Hi everyone! Wow, it feels really good to be writing a book review again! It’s also hard to believe that it’s been over 2 months since the last one! (Blogger fail)
So here’s the deal: I liked Dumplin’ in its book form, but I loved Dumplin’ in its movie form, which I saw before I read the book. A cute contemporary read that came with good timing as summer approaches, but there are a few things I have to say, so let’s do it shall we?
Self-proclaimed fat girl Willowdean Dickson (dubbed “Dumplin’ by her former beauty queen mom) has always been at home in her own skin. Her thoughts on having the ultimate bikini body? Put a bikini on your body.With her all-American beauty best friend, Ellen, by her side, things have always worked…until Will takes a job at Harpy’s, the local fast-food joint. There she meets Private School Bo,a hot former jock.Will isn’t surprised to find herself attracted to Bo. But she is surprised when he seems to like her back.
Instead of finding new heights of self-assurance in her relationship with Bo, Will starts to doubt herself. So she sets out to take back her confidence by doing the most horrifying thing she can imagine: entering the Miss Clover City beauty pageant—along with several other unlikely candidates—to show the world that she deserves to be up there as much as any twiggy girl does. Along the way, she’ll shock the hell out of Clover City—and maybe herself most of all.
With starry Texas nights, red candy suckers, Dolly Parton songs, and a wildly unforgettable heroine—Dumplin’ is guaranteed to steal your heart.
“I think there’s a survival instinct inside all of us that clicks on when we see other people failing. It makes me feel gross and incredibly human.” (p. 329)
“I may be uncomfortable, but I refuse to be ashamed.” (p. 359)
“This is me. Back me up or back out.” (p 339)
Characters: as you can tell from the synopsis, this book follows three main characters: Wil, her best friend Ellen, and the boy that has caught her eye, Bo. I think the best thing about this book (besides its general cute contemporary vibe) is its characters—both as individuals and their relationships. I think this is a somewhat contested portion of the book when it comes to different reviews, but personally, I appreciated them. Here’s why:
they felt real.
There are times in the book where each person feels like a walking contradiction, and for some people, it was annoying. To me, it made sense. Here’s a highly contested passage from the book that highlights this point:
I mean think about it—how many times in your life do you struggle with conflicting emotions/beliefs? I think the quote from Wil that has some people up in arms highlights the arbitrary nature of human emotion: what we believe is fluid, and what we say we believe and what we actually believe don’t always add up.
Then there’s Ellen, who is the “skinny best friend” of the dynamic duo. She also has her moments of contradiction as she wrestles with trying to balance her new friendships and her friendship with Wil. At first, she pretends that she is nothing like the new, stuck up girls that she works with; but later reveals to Wil when they finally make up that she just wanted to be liked by the other girls. Humanity? I think so.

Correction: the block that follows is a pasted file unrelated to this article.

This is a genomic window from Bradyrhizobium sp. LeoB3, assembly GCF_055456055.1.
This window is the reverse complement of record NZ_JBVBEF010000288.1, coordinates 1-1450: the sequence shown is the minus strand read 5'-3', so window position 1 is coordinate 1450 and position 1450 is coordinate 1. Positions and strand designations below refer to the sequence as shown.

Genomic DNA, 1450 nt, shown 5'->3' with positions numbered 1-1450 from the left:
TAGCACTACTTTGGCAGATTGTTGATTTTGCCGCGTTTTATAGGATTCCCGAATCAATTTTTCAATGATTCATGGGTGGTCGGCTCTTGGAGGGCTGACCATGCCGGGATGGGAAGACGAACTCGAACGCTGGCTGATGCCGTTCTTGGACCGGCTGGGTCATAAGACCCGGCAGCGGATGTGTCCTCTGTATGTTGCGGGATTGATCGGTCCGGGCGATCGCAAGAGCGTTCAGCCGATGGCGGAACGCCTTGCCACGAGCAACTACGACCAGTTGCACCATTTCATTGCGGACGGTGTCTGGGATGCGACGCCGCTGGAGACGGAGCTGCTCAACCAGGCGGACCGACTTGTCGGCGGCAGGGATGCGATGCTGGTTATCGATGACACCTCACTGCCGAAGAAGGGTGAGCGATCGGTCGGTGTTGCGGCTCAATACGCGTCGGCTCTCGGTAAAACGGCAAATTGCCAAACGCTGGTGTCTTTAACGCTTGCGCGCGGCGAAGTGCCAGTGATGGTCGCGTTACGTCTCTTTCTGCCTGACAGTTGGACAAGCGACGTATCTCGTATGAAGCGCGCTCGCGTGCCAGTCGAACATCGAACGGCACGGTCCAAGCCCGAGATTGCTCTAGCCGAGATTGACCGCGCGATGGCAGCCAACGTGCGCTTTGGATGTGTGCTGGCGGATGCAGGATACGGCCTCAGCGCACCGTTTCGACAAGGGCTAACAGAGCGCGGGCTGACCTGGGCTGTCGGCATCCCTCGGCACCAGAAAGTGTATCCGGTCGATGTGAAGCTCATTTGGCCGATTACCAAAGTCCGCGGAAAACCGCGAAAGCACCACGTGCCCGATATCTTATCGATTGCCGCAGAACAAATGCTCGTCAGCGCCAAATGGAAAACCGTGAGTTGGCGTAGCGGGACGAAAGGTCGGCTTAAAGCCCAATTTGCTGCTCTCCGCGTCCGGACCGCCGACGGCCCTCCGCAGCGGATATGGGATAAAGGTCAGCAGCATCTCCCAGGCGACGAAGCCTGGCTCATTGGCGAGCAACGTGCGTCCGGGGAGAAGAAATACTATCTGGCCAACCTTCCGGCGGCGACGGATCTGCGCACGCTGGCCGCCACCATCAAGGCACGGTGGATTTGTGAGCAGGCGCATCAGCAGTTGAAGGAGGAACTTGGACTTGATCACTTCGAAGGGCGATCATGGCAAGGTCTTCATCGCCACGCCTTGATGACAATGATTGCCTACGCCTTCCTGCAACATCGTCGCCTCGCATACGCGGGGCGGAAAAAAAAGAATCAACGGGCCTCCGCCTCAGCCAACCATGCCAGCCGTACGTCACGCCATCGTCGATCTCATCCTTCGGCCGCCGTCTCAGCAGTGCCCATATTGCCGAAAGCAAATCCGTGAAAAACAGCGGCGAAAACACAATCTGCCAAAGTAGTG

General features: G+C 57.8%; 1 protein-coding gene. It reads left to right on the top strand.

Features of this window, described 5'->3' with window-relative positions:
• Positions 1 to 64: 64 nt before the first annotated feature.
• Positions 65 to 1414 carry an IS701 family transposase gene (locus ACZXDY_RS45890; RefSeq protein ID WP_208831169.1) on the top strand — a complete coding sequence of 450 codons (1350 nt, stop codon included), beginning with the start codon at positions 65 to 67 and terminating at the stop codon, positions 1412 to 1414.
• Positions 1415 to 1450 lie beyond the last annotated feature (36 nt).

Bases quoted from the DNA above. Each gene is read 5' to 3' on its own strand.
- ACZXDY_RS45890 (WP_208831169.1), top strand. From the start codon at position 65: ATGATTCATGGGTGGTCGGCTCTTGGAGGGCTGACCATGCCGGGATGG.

Last but not least, Bo is the typical “trying to be a closed book but actually wants to be with you” guy. In other words, while he’s not exactly wearing his heart on his sleeve, his actions say it all. (Cue the swooning).
Pacing: Ihave to agree with others who complain about the pacing of the book. To me, it is odd that the main event of the book (the pageant) only comes in the last 50ish pages. This is another reason I loved the movie more than the book—in the book, the pageant almost feels like a shadow of the romance between Wil and Bo, which wasn’t the case in the movie at all. I really disliked how it just sort of comes and goes and that’s the end of the book.
Also: the book totally didn’t go into the same amount of heartwarming details about the friendship between Dumplin’ and the drag queens that the movie did! Disappointing, to say the least.
Chapter length: short and to the point—just how I like it! Long enough to enjoy, but not to get lost and feel the need to flip a few pages forward to see where it ends. (I can’t be the only one who does this occasionally!)
Cliche count: So obviously, there are quite a few cliches in the book.Can I also just begin by asking where this random love triangle came from?? It wasn’t in the movie—and I am so glad it wasn’t. The story is completely fine without the love triangle, and when I saw it developing the book, there was major eye-rolling action. But besides that, there are the cliches of:
Skinny white best friend of a fat girl
Coworker → friend → love interest
While I enjoyed certain aspects of Dumplin’ in its book form, I have to say that I think the movie adaptation did the story more justice. The pacing in book form was underwhelming, and the amount of attention the romance got compared to promoting body positivity—which is supposed to be the overarching theme!—was completely skewed. I’d say that if you’re looking for a cute summery YA read that will make you laugh and cringe sometimes, Dumplin’ is the book for you.